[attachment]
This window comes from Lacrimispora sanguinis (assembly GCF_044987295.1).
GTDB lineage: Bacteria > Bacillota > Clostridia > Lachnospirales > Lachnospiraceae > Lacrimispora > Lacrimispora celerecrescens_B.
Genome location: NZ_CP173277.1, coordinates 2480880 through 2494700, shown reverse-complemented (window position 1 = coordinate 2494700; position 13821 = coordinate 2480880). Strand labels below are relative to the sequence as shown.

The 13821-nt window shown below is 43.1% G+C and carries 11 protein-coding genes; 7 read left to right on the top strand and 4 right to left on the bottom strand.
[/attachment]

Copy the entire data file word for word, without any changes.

This window comes from Lacrimispora sanguinis (assembly GCF_044987295.1).
GTDB lineage: Bacteria > Bacillota > Clostridia > Lachnospirales > Lachnospiraceae > Lacrimispora > Lacrimispora celerecrescens_B.
Genome location: NZ_CP173277.1, coordinates 2480880 through 2494700, shown reverse-complemented (window position 1 = coordinate 2494700; position 13821 = coordinate 2480880). Strand labels below are relative to the sequence as shown.

The 13821-nt window shown below is 43.1% G+C and carries 11 protein-coding genes; 7 read left to right on the top strand and 4 right to left on the bottom strand.